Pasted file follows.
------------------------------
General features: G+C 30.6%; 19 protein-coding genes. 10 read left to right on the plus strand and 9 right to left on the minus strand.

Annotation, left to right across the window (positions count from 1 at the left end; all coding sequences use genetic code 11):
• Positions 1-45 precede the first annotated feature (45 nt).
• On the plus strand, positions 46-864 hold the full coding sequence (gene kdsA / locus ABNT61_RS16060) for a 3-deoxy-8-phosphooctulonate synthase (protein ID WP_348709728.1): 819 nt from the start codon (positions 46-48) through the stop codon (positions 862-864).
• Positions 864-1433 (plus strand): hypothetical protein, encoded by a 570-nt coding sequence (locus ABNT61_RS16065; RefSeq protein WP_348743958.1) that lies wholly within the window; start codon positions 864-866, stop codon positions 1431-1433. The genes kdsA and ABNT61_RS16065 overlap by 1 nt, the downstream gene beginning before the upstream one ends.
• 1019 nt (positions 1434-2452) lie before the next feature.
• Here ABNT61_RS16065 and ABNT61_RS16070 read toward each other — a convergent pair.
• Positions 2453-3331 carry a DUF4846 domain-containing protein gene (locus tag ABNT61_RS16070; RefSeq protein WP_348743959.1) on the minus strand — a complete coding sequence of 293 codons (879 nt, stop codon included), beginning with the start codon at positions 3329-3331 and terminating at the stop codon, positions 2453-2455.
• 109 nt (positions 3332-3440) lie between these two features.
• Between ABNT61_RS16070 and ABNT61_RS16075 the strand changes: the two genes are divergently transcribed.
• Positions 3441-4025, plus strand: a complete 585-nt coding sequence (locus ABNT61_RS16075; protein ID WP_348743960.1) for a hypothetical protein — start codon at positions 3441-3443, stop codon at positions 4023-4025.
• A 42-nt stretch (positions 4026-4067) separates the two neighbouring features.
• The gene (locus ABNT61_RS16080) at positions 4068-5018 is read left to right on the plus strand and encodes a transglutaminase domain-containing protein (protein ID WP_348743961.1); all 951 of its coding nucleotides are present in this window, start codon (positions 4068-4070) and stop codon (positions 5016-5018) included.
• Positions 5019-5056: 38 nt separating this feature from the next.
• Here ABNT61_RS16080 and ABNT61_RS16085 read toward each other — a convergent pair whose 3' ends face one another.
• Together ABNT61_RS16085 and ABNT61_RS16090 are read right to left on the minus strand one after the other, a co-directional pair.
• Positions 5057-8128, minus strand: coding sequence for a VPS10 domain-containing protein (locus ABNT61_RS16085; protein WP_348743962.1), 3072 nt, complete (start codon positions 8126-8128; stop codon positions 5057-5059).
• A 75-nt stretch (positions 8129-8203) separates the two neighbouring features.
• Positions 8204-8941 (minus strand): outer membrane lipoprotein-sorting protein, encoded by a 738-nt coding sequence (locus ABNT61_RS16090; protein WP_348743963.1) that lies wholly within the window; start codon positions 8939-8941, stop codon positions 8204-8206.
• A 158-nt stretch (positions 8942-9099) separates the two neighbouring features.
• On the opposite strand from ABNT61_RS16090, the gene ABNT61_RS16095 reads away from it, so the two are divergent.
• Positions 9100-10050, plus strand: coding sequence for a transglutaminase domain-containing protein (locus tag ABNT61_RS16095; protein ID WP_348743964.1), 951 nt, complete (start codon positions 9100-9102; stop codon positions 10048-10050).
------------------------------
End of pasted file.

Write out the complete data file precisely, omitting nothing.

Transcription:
General features: G+C 30.6%; 19 protein-coding genes. 10 read left to right on the plus strand and 9 right to left on the minus strand.

Annotation, left to right across the window (positions count from 1 at the left end; all coding sequences use genetic code 11):
• Positions 1-45 precede the first annotated feature (45 nt).
• On the plus strand, positions 46-864 hold the full coding sequence (gene kdsA / locus ABNT61_RS16060) for a 3-deoxy-8-phosphooctulonate synthase (protein ID WP_348709728.1): 819 nt from the start codon (positions 46-48) through the stop codon (positions 862-864).
• Positions 864-1433 (plus strand): hypothetical protein, encoded by a 570-nt coding sequence (locus ABNT61_RS16065; RefSeq protein WP_348743958.1) that lies wholly within the window; start codon positions 864-866, stop codon positions 1431-1433. The genes kdsA and ABNT61_RS16065 overlap by 1 nt, the downstream gene beginning before the upstream one ends.
• 1019 nt (positions 1434-2452) lie before the next feature.
• Here ABNT61_RS16065 and ABNT61_RS16070 read toward each other — a convergent pair.
• Positions 2453-3331 carry a DUF4846 domain-containing protein gene (locus tag ABNT61_RS16070; RefSeq protein WP_348743959.1) on the minus strand — a complete coding sequence of 293 codons (879 nt, stop codon included), beginning with the start codon at positions 3329-3331 and terminating at the stop codon, positions 2453-2455.
• 109 nt (positions 3332-3440) lie between these two features.
• Between ABNT61_RS16070 and ABNT61_RS16075 the strand changes: the two genes are divergently transcribed.
• Positions 3441-4025, plus strand: a complete 585-nt coding sequence (locus ABNT61_RS16075; protein ID WP_348743960.1) for a hypothetical protein — start codon at positions 3441-3443, stop codon at positions 4023-4025.
• A 42-nt stretch (positions 4026-4067) separates the two neighbouring features.
• The gene (locus ABNT61_RS16080) at positions 4068-5018 is read left to right on the plus strand and encodes a transglutaminase domain-containing protein (protein ID WP_348743961.1); all 951 of its coding nucleotides are present in this window, start codon (positions 4068-4070) and stop codon (positions 5016-5018) included.
• Positions 5019-5056: 38 nt separating this feature from the next.
• Here ABNT61_RS16080 and ABNT61_RS16085 read toward each other — a convergent pair whose 3' ends face one another.
• Together ABNT61_RS16085 and ABNT61_RS16090 are read right to left on the minus strand one after the other, a co-directional pair.
• Positions 5057-8128, minus strand: coding sequence for a VPS10 domain-containing protein (locus ABNT61_RS16085; protein WP_348743962.1), 3072 nt, complete (start codon positions 8126-8128; stop codon positions 5057-5059).
• A 75-nt stretch (positions 8129-8203) separates the two neighbouring features.
• Positions 8204-8941 (minus strand): outer membrane lipoprotein-sorting protein, encoded by a 738-nt coding sequence (locus ABNT61_RS16090; protein WP_348743963.1) that lies wholly within the window; start codon positions 8939-8941, stop codon positions 8204-8206.
• A 158-nt stretch (positions 8942-9099) separates the two neighbouring features.
• On the opposite strand from ABNT61_RS16090, the gene ABNT61_RS16095 reads away from it, so the two are divergent.
• Positions 9100-10050, plus strand: coding sequence for a transglutaminase domain-containing protein (locus tag ABNT61_RS16095; protein ID WP_348743964.1), 951 nt, complete (start codon positions 9100-9102; stop codon positions 10048-10050).